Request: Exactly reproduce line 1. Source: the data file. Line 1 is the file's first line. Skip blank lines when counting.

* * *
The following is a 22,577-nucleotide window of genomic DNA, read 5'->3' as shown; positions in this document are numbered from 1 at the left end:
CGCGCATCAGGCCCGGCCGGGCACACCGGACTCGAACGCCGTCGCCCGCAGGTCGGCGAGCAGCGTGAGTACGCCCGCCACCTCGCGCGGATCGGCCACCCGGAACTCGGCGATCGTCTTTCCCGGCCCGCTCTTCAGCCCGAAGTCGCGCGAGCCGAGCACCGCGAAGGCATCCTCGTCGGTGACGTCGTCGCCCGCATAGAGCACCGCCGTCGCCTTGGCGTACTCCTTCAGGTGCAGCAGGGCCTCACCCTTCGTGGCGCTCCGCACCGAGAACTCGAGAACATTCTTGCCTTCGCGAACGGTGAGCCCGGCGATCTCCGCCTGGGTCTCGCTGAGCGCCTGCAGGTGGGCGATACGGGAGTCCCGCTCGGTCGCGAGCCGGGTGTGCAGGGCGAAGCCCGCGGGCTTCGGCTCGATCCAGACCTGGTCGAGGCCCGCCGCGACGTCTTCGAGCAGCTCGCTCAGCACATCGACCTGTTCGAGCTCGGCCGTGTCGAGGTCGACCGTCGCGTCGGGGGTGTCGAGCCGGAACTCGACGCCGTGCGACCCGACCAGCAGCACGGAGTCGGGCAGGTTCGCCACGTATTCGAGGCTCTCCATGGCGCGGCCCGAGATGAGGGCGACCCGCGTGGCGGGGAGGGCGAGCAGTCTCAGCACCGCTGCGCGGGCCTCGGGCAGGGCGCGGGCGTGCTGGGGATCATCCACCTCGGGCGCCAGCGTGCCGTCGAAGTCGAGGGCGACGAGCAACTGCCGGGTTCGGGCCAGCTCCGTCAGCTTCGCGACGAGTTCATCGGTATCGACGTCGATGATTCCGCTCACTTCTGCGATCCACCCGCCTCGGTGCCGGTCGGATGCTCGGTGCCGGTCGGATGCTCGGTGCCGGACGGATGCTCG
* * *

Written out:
The following is a 22,577-nucleotide window of genomic DNA, read 5'->3' as shown; positions in this document are numbered from 1 at the left end: